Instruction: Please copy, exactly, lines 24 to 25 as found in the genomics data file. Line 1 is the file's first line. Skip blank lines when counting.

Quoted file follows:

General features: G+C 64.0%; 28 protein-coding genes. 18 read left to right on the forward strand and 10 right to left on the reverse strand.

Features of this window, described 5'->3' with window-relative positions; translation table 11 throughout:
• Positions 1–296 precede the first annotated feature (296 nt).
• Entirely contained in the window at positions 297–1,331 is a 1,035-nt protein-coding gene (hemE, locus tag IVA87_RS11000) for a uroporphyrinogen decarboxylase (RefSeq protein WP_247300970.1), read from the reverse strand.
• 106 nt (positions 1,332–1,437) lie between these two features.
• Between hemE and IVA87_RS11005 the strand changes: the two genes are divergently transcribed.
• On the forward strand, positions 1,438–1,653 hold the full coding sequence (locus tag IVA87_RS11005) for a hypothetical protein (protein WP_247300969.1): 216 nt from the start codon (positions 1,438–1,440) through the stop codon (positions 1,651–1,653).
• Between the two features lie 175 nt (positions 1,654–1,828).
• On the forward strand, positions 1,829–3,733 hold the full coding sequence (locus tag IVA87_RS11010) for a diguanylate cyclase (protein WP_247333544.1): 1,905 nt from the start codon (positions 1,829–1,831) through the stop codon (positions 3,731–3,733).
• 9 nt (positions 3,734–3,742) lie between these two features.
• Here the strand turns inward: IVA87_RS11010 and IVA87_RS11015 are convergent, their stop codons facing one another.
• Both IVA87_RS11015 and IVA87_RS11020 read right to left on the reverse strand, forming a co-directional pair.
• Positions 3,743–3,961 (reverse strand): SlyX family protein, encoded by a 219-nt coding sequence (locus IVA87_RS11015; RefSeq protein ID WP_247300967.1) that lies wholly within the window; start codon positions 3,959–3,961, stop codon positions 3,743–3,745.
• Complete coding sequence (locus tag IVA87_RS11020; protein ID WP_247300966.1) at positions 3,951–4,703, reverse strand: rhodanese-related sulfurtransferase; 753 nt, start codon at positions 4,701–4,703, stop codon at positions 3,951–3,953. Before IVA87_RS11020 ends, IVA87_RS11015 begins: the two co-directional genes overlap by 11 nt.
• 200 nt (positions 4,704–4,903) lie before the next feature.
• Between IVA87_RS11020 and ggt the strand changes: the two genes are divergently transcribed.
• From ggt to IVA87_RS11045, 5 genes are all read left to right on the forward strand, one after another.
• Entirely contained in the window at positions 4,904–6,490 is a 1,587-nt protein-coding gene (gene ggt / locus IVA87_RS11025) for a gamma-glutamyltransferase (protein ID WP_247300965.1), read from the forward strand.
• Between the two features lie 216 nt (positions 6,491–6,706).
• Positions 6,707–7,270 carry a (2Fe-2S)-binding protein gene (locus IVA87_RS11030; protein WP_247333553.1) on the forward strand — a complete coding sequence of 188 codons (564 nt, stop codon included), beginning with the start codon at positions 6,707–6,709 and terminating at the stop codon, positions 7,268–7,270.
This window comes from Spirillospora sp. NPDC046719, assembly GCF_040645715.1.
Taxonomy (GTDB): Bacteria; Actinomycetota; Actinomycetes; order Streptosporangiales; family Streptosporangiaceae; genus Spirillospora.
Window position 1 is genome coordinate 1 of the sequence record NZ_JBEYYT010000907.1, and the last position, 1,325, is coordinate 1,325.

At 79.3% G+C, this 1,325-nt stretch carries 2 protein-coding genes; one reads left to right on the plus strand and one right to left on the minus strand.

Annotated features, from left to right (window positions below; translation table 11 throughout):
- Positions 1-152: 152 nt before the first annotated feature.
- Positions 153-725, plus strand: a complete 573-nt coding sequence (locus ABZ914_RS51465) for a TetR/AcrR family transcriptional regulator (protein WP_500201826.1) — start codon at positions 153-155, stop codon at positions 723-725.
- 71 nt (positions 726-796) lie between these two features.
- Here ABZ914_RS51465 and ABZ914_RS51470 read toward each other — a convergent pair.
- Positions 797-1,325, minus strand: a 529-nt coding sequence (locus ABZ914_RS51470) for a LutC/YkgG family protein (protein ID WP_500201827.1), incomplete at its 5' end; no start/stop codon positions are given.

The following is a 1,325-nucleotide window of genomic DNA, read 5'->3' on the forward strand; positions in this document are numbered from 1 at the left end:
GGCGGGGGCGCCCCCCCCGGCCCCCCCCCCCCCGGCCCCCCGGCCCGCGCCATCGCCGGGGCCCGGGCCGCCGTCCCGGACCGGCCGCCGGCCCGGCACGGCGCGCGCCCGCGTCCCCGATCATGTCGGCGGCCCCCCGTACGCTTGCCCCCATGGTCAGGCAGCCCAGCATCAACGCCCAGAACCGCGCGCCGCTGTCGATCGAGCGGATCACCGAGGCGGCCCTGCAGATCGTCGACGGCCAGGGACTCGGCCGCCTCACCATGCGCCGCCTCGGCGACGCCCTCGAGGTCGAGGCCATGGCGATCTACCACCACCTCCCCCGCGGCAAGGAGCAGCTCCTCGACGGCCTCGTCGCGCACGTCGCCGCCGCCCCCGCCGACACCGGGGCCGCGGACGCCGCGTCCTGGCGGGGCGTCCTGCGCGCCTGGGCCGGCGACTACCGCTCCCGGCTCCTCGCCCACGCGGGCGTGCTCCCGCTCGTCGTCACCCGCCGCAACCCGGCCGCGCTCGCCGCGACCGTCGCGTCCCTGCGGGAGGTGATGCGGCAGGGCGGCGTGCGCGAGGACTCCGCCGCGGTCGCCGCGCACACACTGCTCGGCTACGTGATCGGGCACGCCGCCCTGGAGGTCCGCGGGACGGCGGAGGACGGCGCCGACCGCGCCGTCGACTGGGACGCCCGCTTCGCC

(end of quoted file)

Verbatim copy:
At 79.3% G+C, this 1,325-nt stretch carries 2 protein-coding genes; one reads left to right on the plus strand and one right to left on the minus strand.

Annotated features, from left to right (window positions below; translation table 11 throughout):